Much of the book, up until the Battle of Bunker Hill itself, follows the career of physician Dr. Joseph Warren, and readers will be fascinated by the sense of Warren's tremendous and largely positive influence on the development and actions of the Patriot movement, and the lost possibilities represented by his death.

The battle itself is fascinating. I knew in a general way that a number of mistakes had been made, and that though it was a Pyrrhic victory for the British that they couldn't afford to repeat, it was nevertheless a British victory, and it didn't have to be. Philbrick lays out the complicated web of decisions, mistakes, and conflicts among only semi-cooperating commanders of different parts of the battle that first, made the American position less defensible than it should have been, and then, made taking that position far more costly than the British could ever have anticipated.

An excellent and enlightening account of a critical episode in American history.

Highly recommended.

I received a free electronic galley of this book from the publisher via NetGalley. ( )
  LisCarey | Sep 19, 2018 |
Nathaniel Philbrick always writes interesting and detailed histories. Bunker Hill tells the story of the battles of Lexington and Concord through the battle of Bunker Hill until the British finally leave Boston after a months-long siege. The author is able to impart all his research in an easy reading style that gives the reader the information they seek about this period of history.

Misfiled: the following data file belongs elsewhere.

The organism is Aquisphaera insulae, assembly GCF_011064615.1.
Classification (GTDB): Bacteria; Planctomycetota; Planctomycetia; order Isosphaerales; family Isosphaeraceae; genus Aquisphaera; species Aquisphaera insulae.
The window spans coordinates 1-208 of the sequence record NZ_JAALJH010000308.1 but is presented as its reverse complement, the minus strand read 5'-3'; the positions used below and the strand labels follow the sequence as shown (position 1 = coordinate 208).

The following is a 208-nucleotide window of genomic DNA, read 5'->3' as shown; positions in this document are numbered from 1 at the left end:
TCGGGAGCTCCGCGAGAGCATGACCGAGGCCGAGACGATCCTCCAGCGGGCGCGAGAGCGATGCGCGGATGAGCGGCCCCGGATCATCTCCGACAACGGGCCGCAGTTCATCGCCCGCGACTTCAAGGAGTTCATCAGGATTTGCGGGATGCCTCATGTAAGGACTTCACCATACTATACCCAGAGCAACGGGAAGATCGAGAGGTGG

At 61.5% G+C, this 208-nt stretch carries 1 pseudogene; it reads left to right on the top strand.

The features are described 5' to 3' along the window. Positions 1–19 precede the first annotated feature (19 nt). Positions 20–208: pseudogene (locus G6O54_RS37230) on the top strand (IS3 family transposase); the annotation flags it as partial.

He doesn't get bogged down in tactics but gives enough details so the reader can picture the happenstances that sparked the beginnings of the American Revolution. I very much enjoyed this book and heartily recommend it to fans of history. ( )
  N.W.Moors | Mar 19, 2018 |
The subtitle A City, A Siege, A Revolution explains that this book is about more than just the titular battle (which, because of inane bungling, wasn’t fought on Bunker Hill, but nearby Breed’s Hill, something which native New Englanders know well, also that Bunker Hill isn’t in Boston, but Charlestown, but I digress). Anyway, the book is impressive and I have 2 more Philbrick books on deck to read. He GETS narrative non-fiction, weaving events, people and serendipity into an engrossing story that is easy to follow.

The book is organized in three main sections; I Liberty, II Rebellion and III Siege. Within each section are chapters dealing with specific events and the people that shaped them. Most enlightening for me was the Liberty section which details the situation and issues that led up to the Rebellion and eventually the bid for Independence. Fascinating stuff and while political and fairly intricate, is told without the dry rasp of your schoolteacher or textbook. Philbrick keeps things engaging and relatable. Also, he veers away from hero-worship or undue prejudice with regard to either side. No one is overly glorified nor villainized. It’s balanced and no foible is left unremarked.